Court of Appeal ruling concludes Flood v Times litigation
The Court of Appeal has rejected the appeal brought by Times Newspapers Ltd against the costs ruling made by Nicola Davies J in Gary Flood’s favour at the conclusion of his claim for libel.
The claim arose from the publication by The Times of the article Detective accused of taking bribes from Russian exiles on 2 June 2006. It was published on that day in the newspaper’s print edition and thereafter on its website. The Times pleaded Reynolds and justification defences. The Reynolds defence was determined by means of trial by preliminary issue. The Times won in regard to the print edition and those website publications which took place up until 4 September 2007 but not thereafter. The Reynolds defence hinged upon The Times’ contention that the article in issue was in the public interest because publication ensured that the police were prompted into investigating the matter thoroughly and also because the article was reporting upon the progress of that investigation. The 4 September 2007 date was important because this was when The Times was formally informed by the police that the investigation had concluded and that Mr Flood had been exonerated. However, despite the professed basis for the Reynolds public interest, The Times continued to publish the article on its website for another two years. It only amended the website article to report upon Mr Flood’s exoneration in October 2009, which was shortly after it received a copy of the judgment concerning the trial of the preliminary issue, which stated that continued publication after September 2007 was not protected by Reynolds.
There were then appeals to the Court of Appeal and the Supreme Court concerning Reynolds privilege. The net effect of the ensuing judgments was to leave the parties in the same position as they had been at the conclusion of the Reynolds trial.
The Times continued to defend those publications published after September 2007 by means of a justification defence. However, following a determination of meaning in July 2013, it withdrew that defence and admitted liability. There was then a trial on quantum in regard to those publications which took place after 4 September 2007. Mr Flood was awarded £60,000. This was comprised of £45,000 in general damages and £15,000 in aggravated damages arising from the aggressive manner in which The Times had defended the claim.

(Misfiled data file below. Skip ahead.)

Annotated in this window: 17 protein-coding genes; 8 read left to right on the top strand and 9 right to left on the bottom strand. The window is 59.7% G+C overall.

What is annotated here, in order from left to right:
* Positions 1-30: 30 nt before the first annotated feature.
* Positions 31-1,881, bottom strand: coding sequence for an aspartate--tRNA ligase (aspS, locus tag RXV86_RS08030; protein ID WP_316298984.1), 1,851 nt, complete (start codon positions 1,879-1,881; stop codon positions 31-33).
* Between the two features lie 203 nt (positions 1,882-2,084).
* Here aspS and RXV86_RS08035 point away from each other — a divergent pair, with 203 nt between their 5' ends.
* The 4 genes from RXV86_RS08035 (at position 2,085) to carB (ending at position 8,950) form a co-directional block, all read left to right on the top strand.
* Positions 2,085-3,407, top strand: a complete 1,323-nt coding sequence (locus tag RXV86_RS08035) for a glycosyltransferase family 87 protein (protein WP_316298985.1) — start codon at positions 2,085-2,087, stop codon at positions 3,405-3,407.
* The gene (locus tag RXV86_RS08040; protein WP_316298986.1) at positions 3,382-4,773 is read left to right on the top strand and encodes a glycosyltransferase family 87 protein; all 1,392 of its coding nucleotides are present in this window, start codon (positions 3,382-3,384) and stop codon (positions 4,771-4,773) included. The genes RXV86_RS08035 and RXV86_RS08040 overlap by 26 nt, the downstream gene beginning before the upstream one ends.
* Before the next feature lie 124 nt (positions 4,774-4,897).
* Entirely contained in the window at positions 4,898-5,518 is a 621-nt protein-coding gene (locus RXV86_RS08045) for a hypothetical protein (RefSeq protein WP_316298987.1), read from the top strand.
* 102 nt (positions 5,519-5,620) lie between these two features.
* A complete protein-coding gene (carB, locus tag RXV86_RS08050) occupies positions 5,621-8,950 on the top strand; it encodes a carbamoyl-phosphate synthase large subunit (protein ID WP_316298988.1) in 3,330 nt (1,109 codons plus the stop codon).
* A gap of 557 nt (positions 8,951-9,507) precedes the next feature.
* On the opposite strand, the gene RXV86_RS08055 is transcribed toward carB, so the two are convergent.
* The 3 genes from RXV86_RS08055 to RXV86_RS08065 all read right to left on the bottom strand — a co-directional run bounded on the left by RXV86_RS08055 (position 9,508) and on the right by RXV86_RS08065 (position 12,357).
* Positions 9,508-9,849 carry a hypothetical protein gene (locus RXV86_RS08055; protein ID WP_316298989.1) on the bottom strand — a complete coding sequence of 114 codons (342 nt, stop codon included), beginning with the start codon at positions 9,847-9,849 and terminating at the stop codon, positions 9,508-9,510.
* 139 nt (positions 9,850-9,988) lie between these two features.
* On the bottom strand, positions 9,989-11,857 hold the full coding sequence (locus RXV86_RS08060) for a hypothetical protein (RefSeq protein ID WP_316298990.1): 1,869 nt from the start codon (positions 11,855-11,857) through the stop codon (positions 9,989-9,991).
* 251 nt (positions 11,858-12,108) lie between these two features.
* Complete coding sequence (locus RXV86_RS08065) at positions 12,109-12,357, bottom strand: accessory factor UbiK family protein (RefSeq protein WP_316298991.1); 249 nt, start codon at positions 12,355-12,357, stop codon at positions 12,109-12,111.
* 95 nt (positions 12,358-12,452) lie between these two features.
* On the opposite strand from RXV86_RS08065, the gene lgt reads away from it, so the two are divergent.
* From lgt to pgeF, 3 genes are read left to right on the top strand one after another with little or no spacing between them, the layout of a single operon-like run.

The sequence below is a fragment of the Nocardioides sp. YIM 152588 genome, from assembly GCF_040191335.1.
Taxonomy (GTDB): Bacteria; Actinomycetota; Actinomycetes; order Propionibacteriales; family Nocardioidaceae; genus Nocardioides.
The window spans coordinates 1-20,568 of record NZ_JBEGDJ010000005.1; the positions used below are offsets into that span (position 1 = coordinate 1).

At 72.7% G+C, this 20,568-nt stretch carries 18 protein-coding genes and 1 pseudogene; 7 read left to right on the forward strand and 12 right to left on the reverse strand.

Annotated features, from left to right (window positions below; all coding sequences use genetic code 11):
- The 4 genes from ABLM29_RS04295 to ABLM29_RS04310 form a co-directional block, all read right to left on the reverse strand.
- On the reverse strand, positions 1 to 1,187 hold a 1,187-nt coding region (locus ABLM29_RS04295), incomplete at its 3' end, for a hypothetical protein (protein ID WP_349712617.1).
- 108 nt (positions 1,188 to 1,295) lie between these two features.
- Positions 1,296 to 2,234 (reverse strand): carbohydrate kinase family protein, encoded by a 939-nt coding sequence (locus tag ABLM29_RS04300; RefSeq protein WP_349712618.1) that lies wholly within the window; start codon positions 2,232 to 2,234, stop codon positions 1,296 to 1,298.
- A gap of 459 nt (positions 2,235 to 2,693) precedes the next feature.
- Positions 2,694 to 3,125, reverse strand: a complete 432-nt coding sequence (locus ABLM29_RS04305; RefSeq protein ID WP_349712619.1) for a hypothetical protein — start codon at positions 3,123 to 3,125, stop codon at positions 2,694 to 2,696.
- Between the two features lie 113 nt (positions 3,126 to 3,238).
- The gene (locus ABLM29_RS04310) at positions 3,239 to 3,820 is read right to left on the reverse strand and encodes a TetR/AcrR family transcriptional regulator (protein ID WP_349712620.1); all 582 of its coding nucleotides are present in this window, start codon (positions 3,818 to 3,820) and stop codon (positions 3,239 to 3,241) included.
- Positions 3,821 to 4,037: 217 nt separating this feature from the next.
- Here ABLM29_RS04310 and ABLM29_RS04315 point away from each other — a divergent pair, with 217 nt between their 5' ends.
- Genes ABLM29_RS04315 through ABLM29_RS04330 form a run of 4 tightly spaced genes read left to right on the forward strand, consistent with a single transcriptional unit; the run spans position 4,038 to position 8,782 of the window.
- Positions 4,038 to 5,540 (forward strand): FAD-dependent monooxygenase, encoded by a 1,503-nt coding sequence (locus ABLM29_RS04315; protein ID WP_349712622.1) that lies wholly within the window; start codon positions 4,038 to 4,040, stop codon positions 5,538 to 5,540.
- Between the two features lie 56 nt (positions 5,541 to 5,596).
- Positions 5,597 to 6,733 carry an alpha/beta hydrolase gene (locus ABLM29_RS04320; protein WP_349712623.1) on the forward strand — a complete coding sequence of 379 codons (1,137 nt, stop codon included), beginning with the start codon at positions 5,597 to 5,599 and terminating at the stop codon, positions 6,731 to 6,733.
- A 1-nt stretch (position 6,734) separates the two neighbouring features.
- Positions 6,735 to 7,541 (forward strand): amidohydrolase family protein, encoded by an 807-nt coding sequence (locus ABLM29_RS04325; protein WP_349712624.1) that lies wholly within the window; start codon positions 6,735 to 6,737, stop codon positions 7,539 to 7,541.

Mr Flood sought all of his costs save for those which concerned the Court of Appeal and Supreme Court hearings (which were subject to a pre-existing costs order). The Times contended that it ought to be paid all or most of the costs which related to the Reynolds defence because the number of publications protected by Reynolds far exceeded the number which were not protected (i.e. those published in the two years following September 2007). However, the situation was complicated by a number of factors: in November 2007 Mr Flood offered to settle his claim for an apology and damages of £25,000 (this was nearly two years before the Reynolds trial); the die-hard approach taken by The Times’ ex-legal manager to settlement and his general approach to resolving the litigation, which was conceded to have been “aggressive” and “unpleasant” (at first instance Nicola Davies J referred to “unsubtle threats to the personal financial situation of the claimant directed at the home in which he lived”); the costs of the Reynolds trial would not have been significantly different if Mr Flood had conceded that the defence applied to the pre-September 2007 publications (and there was a significant overlap between the matters raised in the Reynolds and justification defences). Most importantly Lady Justice Sharp concluded that “the outcome of the litigation could properly be described as a victory for Mr Flood. He had received a substantial award for damages for a serious libel which had caused him great harm”, further noting that he had brought proceedings to clear his name “and by the end of the (quantum) trial he had succeeded in doing so.”
The Flood case is one of the most complex and long-running in the history of libel litigation. In addition to the Reynolds and quantum trials, two Court of Appeal and one Supreme Court hearing there were eight other hearings.